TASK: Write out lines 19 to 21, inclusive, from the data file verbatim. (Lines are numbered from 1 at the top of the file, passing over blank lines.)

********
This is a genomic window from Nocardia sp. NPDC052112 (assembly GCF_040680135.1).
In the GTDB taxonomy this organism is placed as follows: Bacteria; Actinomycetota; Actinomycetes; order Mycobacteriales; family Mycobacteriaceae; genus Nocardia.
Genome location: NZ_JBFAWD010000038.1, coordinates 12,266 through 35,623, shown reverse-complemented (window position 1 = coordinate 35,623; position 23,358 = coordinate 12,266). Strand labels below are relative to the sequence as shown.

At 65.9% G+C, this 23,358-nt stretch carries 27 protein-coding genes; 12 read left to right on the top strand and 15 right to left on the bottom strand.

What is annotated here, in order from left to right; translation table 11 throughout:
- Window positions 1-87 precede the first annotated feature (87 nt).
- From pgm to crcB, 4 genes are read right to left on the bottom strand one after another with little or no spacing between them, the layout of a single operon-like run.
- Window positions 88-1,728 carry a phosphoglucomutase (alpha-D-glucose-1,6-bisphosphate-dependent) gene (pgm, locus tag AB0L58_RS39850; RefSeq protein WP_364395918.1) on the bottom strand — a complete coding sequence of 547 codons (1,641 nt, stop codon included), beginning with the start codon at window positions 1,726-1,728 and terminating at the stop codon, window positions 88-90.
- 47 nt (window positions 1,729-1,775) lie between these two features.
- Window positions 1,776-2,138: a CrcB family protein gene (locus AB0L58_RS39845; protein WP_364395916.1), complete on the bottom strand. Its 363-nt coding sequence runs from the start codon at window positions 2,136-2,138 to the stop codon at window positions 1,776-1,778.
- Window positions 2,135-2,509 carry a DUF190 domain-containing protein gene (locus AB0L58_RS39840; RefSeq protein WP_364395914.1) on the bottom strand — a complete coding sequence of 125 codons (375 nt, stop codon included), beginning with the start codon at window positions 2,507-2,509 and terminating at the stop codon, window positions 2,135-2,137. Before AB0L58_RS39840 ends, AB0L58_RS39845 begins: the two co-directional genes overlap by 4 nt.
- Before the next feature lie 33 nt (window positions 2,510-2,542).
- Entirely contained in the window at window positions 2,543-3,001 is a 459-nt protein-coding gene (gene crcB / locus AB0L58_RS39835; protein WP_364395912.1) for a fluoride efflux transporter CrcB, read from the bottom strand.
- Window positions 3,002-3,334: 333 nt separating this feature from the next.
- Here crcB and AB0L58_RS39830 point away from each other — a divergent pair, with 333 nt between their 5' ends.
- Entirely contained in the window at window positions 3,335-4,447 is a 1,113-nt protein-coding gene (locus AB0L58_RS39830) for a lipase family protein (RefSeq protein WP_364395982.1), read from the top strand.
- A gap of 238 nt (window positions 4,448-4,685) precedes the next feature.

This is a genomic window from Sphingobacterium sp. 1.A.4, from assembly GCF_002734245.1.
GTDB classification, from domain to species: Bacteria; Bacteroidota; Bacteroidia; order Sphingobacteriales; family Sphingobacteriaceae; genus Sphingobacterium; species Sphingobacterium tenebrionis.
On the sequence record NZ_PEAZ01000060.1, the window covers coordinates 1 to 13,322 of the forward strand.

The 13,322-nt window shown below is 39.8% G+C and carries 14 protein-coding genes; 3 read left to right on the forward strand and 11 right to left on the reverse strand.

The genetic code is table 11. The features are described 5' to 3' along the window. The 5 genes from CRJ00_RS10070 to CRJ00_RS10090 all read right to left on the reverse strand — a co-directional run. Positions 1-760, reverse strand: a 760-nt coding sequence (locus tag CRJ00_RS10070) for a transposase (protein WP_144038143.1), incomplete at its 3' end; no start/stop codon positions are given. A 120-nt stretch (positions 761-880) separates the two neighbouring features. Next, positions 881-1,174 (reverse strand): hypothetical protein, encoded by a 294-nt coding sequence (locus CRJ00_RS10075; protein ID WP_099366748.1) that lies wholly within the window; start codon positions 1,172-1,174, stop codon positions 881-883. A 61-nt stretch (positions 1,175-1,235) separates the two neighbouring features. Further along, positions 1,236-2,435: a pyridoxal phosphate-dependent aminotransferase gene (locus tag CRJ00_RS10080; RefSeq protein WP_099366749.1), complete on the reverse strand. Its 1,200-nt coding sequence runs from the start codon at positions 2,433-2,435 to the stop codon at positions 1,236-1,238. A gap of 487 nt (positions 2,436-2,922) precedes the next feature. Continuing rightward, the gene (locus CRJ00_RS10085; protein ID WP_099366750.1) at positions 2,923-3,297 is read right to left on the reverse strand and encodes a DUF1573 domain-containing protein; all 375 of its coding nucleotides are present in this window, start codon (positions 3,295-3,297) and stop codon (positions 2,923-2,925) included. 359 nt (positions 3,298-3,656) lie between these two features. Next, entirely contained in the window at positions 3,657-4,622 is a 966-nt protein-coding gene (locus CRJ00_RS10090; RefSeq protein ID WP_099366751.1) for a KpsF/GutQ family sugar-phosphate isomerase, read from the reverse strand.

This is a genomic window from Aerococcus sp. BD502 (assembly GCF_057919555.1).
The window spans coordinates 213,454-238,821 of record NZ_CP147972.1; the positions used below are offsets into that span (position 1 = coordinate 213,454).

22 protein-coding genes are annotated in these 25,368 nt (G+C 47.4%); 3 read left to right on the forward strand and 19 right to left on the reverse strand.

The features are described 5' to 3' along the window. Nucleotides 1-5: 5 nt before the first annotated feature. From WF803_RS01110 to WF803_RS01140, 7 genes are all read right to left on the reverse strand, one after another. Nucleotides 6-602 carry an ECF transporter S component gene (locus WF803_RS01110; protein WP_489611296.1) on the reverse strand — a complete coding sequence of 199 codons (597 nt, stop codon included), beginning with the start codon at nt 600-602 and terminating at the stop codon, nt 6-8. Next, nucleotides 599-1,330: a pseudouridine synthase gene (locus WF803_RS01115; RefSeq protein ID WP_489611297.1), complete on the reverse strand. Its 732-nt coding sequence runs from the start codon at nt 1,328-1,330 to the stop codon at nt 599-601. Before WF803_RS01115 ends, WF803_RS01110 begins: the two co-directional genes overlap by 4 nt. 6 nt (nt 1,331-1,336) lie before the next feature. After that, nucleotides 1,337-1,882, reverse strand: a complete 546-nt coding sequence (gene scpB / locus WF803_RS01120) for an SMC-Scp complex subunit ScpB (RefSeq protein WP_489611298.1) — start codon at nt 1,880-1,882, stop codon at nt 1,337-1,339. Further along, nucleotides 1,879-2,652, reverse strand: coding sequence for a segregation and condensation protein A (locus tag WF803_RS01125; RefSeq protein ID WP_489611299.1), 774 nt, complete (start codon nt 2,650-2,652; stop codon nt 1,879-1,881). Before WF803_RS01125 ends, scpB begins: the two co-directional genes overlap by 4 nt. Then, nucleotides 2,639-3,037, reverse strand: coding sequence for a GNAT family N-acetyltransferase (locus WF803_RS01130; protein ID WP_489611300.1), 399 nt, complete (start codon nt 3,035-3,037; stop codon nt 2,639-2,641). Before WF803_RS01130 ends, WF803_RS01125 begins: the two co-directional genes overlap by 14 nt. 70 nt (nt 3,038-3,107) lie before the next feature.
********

GTDB classification, from domain to species: Bacteria; Bacteroidota; Bacteroidia; order Sphingobacteriales; family Sphingobacteriaceae; genus Sphingobacterium; species Sphingobacterium tenebrionis.
On the sequence record NZ_PEAZ01000060.1, the window covers coordinates 1 to 13,322 of the forward strand.

The 13,322-nt window shown below is 39.8% G+C and carries 14 protein-coding genes; 3 read left to right on the forward strand and 11 right to left on the reverse strand.